[German]In 2011, a hack of the security provider shook up the security scene. This was because Chinese hackers had managed to have the RSA servers and the seed keys to generate SecurIDs for two-factor authentication (2FA). After 10 years, the non-disclosure agreement (NDA) to which parties were subject has now expired. Used Andy Greenberg to publish a post from the information he received.
The RSA hack in 2011
In 2011, it became known that unknown persons were able to penetrate servers of the manufacturer RSA and steal data. RSA sells crypto solutions based on the manufacturer's SecureID solution. Wikipedia writes about this:
RSA SecurID, formerly referred to as SecurID, is a mechanism developed by RSA (a subsidiary of Dell Technologies) for performing two-factor authentication for a user to a network resource. The RSA SecurID authentication mechanism consists of a "token" — either hardware (e.g. a key fob) or software (a soft token) — which is assigned to a computer user and which creates an authentication code at fixed intervals (usually 60 seconds) using a built-in clock and the card's factory-encoded almost random key (known as the "seed"). The seed is different for each token, and is loaded into the corresponding RSA SecurID server (RSA Authentication Manager, formerly ACE/Server) as the tokens are purchased. On-demand tokens are also available, which provide a tokencode via email or SMS delivery, eliminating the need to provision a token to the user.
RSA SecureID solution, Source: Alexander Kirk Wikimedia Creative Commons 3.0
There are various RSA SecureID solutions, such as the USB stick shown above. Various access solutions like VPN servers, firewalls or OpenSSH offer the possibility to use SecurID for authentication. And the paraphrase "data was siphoned from servers" later proved to be: The hackers siphoned the seeds and probably the serial numbers of the SecureID solutions issued by RSA.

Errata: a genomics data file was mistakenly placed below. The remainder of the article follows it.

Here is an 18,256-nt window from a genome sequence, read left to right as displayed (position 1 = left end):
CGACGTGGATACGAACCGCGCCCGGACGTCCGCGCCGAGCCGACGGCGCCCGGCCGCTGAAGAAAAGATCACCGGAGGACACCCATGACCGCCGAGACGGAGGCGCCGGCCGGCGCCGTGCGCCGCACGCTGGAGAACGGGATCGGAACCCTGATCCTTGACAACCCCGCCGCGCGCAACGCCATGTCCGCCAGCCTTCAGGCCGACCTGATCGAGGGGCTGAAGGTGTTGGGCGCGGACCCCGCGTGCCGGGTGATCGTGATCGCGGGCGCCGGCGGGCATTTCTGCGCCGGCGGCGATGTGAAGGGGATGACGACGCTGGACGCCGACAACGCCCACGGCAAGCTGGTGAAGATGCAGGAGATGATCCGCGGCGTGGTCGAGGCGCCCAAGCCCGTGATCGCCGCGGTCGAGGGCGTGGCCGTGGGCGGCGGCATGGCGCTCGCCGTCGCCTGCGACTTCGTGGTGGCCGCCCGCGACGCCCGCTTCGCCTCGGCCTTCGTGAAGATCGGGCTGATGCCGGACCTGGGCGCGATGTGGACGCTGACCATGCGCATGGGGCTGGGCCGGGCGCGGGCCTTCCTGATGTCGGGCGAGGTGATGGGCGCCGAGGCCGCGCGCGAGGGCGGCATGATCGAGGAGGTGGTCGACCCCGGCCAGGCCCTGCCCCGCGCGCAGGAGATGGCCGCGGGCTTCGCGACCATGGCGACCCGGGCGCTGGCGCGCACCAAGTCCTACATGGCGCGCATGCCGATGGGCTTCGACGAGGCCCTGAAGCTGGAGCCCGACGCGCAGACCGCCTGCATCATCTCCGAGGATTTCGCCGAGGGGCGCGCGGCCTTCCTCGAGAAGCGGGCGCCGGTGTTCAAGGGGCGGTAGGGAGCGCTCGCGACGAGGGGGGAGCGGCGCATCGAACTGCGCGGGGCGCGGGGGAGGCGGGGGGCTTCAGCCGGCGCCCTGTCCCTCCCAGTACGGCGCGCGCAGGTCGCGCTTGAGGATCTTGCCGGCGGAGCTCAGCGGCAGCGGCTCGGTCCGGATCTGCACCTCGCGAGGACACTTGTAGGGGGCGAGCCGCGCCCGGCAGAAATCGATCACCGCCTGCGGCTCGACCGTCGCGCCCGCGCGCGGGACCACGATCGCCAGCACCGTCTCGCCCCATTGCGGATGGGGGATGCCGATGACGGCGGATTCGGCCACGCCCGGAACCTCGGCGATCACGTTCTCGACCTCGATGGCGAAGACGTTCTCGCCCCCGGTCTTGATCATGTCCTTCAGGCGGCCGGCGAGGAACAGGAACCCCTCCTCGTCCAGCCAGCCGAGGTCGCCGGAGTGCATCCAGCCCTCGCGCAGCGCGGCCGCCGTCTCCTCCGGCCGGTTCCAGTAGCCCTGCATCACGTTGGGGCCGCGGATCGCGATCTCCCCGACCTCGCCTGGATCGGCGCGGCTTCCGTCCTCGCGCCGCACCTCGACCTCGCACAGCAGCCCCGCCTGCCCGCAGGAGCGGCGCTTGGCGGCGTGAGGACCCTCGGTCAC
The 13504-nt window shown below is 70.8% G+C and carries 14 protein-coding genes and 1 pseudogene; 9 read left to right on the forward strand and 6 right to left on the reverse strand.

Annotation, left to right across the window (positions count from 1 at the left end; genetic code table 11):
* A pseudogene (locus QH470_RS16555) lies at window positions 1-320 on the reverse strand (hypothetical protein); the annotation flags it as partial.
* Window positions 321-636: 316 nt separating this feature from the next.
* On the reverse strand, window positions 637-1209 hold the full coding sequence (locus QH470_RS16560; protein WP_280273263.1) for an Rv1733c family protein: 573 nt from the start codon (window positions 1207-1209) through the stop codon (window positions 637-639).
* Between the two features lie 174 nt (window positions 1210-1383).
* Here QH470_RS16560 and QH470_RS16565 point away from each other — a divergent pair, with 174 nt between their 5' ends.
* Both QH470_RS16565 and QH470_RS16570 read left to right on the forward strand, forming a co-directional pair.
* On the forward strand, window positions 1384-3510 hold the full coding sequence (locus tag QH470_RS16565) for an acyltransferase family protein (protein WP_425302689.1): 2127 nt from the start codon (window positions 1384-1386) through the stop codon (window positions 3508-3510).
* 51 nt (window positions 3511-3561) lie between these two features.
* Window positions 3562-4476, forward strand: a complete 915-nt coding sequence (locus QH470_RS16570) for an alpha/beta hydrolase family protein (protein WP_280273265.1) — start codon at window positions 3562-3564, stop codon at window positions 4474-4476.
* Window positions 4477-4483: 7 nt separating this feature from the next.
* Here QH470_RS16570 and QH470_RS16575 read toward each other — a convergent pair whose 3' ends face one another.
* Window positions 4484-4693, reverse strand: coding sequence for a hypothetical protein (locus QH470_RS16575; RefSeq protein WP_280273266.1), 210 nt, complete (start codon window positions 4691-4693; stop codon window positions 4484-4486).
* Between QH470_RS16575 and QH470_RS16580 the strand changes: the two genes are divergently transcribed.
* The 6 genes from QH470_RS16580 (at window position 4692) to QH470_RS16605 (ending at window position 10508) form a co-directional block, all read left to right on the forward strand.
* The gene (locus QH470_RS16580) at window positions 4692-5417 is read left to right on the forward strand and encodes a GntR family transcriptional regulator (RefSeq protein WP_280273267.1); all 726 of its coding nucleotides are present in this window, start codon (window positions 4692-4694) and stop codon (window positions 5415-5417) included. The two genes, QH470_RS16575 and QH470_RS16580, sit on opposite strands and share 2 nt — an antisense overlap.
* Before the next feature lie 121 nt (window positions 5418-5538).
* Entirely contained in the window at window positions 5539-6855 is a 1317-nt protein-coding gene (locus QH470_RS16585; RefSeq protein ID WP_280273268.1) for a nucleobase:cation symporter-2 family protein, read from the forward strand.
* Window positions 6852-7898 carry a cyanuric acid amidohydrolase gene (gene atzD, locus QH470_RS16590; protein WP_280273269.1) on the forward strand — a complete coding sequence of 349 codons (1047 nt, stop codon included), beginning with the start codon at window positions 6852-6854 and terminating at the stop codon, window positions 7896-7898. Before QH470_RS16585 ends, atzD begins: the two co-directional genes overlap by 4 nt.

With this information, arbitrary one-time passwords (OTP) can be calculated. In other words, the entire RAS SecuritID infrastructure was compromised. In May 2011, servers of defense manufacturer Lockheed Martin were hacked. According to WikiPadia, various sources assume a connection with the assumed theft of the seeds at RSA. Due to the attack, about 40 million SecurID tokens are exchanged worldwide.
10 years later
We are now 10 years on and write the year 2021. We have just experienced the nightmare of the supply chain attacks on SolarWinds Orion software or the hafnium attack on Microsoft Exchange vulnerabilities as well as other fat hacks and supply chain attacks. In 2011, the world was already looking into the security abyss, but 10 years later I realize "nothing has been learned from it".
The employees involved with the RSA incident in 2011 were subjected to a Non Disclosure Agreement (NDA) by the company, which was valid for 10 years. That period has now expired, allowing the employees to speak publicly about the case. Reporter Andy Greenberg, who already did the disclosures in the Snowden case, has now gotten more information from the group of people who were involved with the RSA hack. It appears to have been Chinese hackers who pulled the seeds or data from the RSA servers – and the whole thing ended up with the Chinese military's spy units, who then went hunting with it. I became aware of the issue the other day via the following tweet from Andi Greenberg.
Greenberg has compiled more details in this Wired article. If you open the article in the incognito mode of your browser, you should be able to read it without being asked to register.
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